Platinum-based antineoplastic

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Platinum-based antineoplastic drugs (informally called platins) are chemotherapeutic agents to treat cancer. They are coordination complexes of platinum. These drugs are used to treat almost 50% of cancer patients. In this form of chemotherapy, popular drugs include cisplatin and carboplatin, but several have been proposed or are under development.[1]

The main dose-limiting side effect of cancer treatment with platinum compounds is neurotoxicity, which causes peripheral neuropathies including polyneuropathy.[2]

Mechanism of action[edit]

As studied mainly on cisplatin, but presumably for other members as well, platinum-based antineoplastic agents cause crosslinking of DNA as monoadduct, interstrand crosslinks, intrastrand crosslinks or DNA protein crosslinks. Mostly they act on the adjacent N-7 position of guanine, forming a 1, 2 intrastrand crosslink.[3][4] The resultant crosslinking inhibits DNA repair and/or DNA synthesis in cancer cells.

Platinum-based antineoplastic agents are sometimes described as "alkylating-like" due to similar effects as alkylating antineoplastic agents, although they do not have an alkyl group.[5]

Examples[edit]

Strategies for improving platinum-based anticancer drugs usually involve changes in the neutral spectator ligands, which are usually nitrogenous. Changes in the nature of the anions (halides vs various carboxylates), and changes in the oxidation state of the metal (Pt(II) vs Pt(IV)). Nanotechnology has been explored to deliver platinum more efficiently in the case of Lipoplatin, which is introduced into the tumor sites thereby reducing the chance of toxicity.[6]

Cisplatin, the first to be developed.[7] Cisplatin is particularly effective against testicular cancer; the cure rate was improved from 10% to 85%.[8]

References[edit]

  1. ^ a b Johnstone, TC; Park, GY; Lippard, SJ (2014). "Understanding and improving platinum anticancer drugs--phenanthriplatin". Anticancer Res. 34 (1): 471–6. PMC 3937549free to read. PMID 24403503. 
  2. ^ Donzelli, E.; Carfì, M.; Miloso, M.; Strada, A.; Galbiati, S.; Bayssas, M.; Griffon-Etienne, G.; Cavaletti, G.; Petruccioli, M. G.; Tredici, G. (2004). "Neurotoxicity of platinum compounds: Comparison of the effects of cisplatin and oxaliplatin on the human neuroblastoma cell line SH-SY5Y". Journal of Neuro-Oncology. 67 (1–2): 65–73. doi:10.1023/B:NEON.0000021787.70029.ce. PMID 15072449.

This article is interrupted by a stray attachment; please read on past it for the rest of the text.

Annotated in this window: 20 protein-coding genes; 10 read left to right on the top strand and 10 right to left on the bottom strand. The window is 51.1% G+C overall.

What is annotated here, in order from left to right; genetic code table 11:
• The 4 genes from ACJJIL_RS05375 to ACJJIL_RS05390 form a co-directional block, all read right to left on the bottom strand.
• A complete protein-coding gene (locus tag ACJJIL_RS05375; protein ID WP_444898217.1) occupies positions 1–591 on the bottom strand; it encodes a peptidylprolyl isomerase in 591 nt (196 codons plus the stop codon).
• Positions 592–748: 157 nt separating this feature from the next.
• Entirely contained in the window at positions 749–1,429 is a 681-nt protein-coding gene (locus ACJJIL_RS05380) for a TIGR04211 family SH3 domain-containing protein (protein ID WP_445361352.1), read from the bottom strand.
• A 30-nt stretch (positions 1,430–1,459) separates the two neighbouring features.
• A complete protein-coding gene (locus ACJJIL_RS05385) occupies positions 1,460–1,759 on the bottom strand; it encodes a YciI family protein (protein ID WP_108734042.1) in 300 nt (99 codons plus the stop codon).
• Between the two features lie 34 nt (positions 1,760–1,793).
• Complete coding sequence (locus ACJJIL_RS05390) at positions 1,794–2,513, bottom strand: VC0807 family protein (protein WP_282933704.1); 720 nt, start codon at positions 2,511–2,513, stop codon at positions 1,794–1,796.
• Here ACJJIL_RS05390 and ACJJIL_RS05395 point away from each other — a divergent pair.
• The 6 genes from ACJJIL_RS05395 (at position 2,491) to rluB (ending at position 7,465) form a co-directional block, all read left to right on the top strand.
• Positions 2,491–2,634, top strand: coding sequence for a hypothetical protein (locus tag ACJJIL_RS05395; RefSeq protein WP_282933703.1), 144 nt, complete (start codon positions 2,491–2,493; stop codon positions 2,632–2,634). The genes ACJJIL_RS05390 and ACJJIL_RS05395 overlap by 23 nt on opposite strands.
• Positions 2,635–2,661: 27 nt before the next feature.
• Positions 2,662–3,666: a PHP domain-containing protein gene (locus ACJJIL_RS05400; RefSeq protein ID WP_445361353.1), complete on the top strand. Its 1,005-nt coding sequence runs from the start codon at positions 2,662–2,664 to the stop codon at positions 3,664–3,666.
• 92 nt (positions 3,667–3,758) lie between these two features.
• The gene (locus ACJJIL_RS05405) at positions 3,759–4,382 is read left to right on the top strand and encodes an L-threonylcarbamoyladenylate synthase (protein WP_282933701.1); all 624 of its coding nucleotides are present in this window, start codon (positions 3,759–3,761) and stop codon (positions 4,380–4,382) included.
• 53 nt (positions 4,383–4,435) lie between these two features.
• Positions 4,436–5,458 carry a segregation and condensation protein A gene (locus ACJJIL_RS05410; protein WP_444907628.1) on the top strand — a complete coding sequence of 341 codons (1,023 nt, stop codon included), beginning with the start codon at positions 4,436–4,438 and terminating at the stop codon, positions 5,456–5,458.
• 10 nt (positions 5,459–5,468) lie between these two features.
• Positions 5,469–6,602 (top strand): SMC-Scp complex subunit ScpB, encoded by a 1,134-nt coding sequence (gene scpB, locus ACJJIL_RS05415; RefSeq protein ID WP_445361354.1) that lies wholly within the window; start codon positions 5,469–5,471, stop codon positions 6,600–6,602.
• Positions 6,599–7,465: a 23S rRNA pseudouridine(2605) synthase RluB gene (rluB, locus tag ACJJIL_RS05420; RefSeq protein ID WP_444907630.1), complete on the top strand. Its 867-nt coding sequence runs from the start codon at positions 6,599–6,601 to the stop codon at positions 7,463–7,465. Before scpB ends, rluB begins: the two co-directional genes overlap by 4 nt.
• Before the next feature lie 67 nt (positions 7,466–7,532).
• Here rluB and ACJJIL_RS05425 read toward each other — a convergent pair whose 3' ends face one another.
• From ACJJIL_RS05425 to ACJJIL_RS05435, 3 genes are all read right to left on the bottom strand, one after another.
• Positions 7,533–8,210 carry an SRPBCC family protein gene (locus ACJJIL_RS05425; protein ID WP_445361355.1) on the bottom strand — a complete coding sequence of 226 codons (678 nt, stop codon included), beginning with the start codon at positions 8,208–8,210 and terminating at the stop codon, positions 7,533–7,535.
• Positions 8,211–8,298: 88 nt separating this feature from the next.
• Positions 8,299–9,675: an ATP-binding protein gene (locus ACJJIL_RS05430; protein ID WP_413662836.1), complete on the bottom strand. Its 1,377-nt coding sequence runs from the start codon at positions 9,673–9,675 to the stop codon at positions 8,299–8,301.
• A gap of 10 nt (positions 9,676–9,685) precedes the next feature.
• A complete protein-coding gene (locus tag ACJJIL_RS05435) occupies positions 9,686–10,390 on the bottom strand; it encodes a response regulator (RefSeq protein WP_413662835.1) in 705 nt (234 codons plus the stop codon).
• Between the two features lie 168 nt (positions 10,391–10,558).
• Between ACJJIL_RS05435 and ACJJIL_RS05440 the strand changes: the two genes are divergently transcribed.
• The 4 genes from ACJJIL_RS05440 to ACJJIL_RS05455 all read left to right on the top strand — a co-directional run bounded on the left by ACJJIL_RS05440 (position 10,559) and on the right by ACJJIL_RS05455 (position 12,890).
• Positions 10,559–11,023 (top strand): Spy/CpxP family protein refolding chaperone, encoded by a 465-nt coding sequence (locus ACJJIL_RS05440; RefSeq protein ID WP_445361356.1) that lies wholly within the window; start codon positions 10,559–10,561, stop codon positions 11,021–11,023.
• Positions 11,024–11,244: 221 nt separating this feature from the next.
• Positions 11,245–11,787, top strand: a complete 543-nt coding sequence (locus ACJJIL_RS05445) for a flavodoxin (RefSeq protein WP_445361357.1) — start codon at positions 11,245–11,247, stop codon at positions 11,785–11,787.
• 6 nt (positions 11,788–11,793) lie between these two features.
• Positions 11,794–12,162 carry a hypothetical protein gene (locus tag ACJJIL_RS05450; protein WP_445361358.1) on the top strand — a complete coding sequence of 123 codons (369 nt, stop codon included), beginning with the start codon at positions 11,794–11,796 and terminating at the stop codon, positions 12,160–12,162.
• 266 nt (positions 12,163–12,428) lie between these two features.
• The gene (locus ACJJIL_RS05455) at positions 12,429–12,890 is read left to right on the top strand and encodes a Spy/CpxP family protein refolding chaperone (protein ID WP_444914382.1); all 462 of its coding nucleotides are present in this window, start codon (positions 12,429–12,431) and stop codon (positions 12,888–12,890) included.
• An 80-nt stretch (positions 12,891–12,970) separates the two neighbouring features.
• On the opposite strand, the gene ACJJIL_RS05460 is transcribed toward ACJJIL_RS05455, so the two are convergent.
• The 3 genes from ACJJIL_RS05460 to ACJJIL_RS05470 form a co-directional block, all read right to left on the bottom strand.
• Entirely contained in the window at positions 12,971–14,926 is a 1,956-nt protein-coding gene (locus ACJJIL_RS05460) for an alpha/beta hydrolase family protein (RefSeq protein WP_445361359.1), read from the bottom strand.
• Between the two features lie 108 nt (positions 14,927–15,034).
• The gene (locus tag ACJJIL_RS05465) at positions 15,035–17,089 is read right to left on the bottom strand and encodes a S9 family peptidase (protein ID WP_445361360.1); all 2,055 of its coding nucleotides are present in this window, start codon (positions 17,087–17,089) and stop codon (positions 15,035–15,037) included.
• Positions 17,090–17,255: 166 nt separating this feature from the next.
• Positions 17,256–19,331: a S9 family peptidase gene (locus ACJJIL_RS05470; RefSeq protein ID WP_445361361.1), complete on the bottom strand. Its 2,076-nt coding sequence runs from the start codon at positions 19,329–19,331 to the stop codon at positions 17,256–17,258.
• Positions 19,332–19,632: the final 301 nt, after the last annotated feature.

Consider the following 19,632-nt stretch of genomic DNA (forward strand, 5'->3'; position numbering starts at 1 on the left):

3. ^ Poklar N, Pilch DS, Lippard SJ, Redding EA, Dunham SU, Breslauer KJ (July 1996). "Influence of cisplatin intrastrand crosslinking on the conformation, thermal stability, and energetics of a 20-mer DNA duplex". Proc. Natl. Acad. Sci. U.S.A. 93 (15): 7606–11. doi:10.1073/pnas.93.15.7606. PMC 38793free to read. PMID 8755522. 
  4. ^ Rudd GN, Hartley JA, Souhami RL (1995). "Persistence of cisplatin-induced DNA interstrand crosslinking in peripheral blood mononuclear cells from elderly and young individuals". Cancer Chemother. Pharmacol. 35 (4): 323–6. doi:10.1007/BF00689452. PMID 7828275. 
  5. ^ Cruet-Hennequart S, Glynn MT, Murillo LS, Coyne S, Carty MP (April 2008). "Enhanced DNA-PK-mediated RPA2 hyperphosphorylation in DNA polymerase eta-deficient human cells treated with cisplatin and oxaliplatin". DNA Repair (Amst.). 7 (4): 582–96. doi:10.1016/j.dnarep.2007.12.012. PMID 18289945. 
  6. ^ Johnstone, Timothy C.; Suntharalingam, Kogularamanan; Lippard, Stephen J. (2016). "The Next Generation of Platinum Drugs: Targeted Pt(II) Agents, Nanoparticle Delivery, and Pt(IV) Prodrugs". Chemical Reviews. 116 (5): 3436–3486. doi:10.1021/acs.chemrev.5b00597. ISSN 0009-2665. 
  7. ^ Kelland, L. (2007). "The resurgence of platinum-based cancer chemotherapy". Nature Reviews Cancer. 7 (8): 573–584. doi:10.1038/nrc2167. PMID 17625587. 
  8. ^ Einhorn LH. (1 November 1990). "Treatment of testicular cancer: a new and improved model". J. Clin. Oncol. 8 (11): 1777–81. PMID 1700077.